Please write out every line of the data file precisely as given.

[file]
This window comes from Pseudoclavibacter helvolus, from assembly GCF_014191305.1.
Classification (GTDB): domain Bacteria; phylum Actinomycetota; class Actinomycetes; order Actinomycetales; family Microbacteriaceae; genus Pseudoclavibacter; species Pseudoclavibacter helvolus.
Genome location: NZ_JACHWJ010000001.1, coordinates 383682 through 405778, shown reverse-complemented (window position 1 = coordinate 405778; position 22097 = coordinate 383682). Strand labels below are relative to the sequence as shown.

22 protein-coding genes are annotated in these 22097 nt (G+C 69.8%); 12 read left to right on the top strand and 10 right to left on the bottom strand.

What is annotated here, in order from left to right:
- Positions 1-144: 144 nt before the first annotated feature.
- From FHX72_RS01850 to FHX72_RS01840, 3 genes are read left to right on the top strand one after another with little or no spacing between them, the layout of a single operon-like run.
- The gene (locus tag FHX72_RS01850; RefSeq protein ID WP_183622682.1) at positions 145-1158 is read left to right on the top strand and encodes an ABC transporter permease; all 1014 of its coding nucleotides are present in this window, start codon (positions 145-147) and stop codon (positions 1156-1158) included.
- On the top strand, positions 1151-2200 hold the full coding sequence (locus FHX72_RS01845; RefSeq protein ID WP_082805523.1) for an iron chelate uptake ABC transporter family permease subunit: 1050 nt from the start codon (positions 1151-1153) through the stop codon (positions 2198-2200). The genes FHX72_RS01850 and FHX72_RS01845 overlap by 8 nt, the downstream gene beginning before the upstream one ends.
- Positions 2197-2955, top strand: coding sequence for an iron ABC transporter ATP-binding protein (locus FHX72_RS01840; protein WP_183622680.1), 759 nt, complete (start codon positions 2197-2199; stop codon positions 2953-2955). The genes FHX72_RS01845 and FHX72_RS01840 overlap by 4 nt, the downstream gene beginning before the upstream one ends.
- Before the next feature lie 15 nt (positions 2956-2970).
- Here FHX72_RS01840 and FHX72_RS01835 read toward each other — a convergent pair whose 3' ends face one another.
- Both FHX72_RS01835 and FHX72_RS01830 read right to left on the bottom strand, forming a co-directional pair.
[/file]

This window comes from Pseudoclavibacter helvolus, from assembly GCF_014191305.1.
Classification (GTDB): domain Bacteria; phylum Actinomycetota; class Actinomycetes; order Actinomycetales; family Microbacteriaceae; genus Pseudoclavibacter; species Pseudoclavibacter helvolus.
Genome location: NZ_JACHWJ010000001.1, coordinates 383682 through 405778, shown reverse-complemented (window position 1 = coordinate 405778; position 22097 = coordinate 383682). Strand labels below are relative to the sequence as shown.

22 protein-coding genes are annotated in these 22097 nt (G+C 69.8%); 12 read left to right on the top strand and 10 right to left on the bottom strand.

What is annotated here, in order from left to right:
- Positions 1-144: 144 nt before the first annotated feature.
- From FHX72_RS01850 to FHX72_RS01840, 3 genes are read left to right on the top strand one after another with little or no spacing between them, the layout of a single operon-like run.
- The gene (locus tag FHX72_RS01850; RefSeq protein ID WP_183622682.1) at positions 145-1158 is read left to right on the top strand and encodes an ABC transporter permease; all 1014 of its coding nucleotides are present in this window, start codon (positions 145-147) and stop codon (positions 1156-1158) included.
- On the top strand, positions 1151-2200 hold the full coding sequence (locus FHX72_RS01845; RefSeq protein ID WP_082805523.1) for an iron chelate uptake ABC transporter family permease subunit: 1050 nt from the start codon (positions 1151-1153) through the stop codon (positions 2198-2200). The genes FHX72_RS01850 and FHX72_RS01845 overlap by 8 nt, the downstream gene beginning before the upstream one ends.
- Positions 2197-2955, top strand: coding sequence for an iron ABC transporter ATP-binding protein (locus FHX72_RS01840; protein WP_183622680.1), 759 nt, complete (start codon positions 2197-2199; stop codon positions 2953-2955). The genes FHX72_RS01845 and FHX72_RS01840 overlap by 4 nt, the downstream gene beginning before the upstream one ends.
- Before the next feature lie 15 nt (positions 2956-2970).
- Here FHX72_RS01840 and FHX72_RS01835 read toward each other — a convergent pair whose 3' ends face one another.
- Both FHX72_RS01835 and FHX72_RS01830 read right to left on the bottom strand, forming a co-directional pair.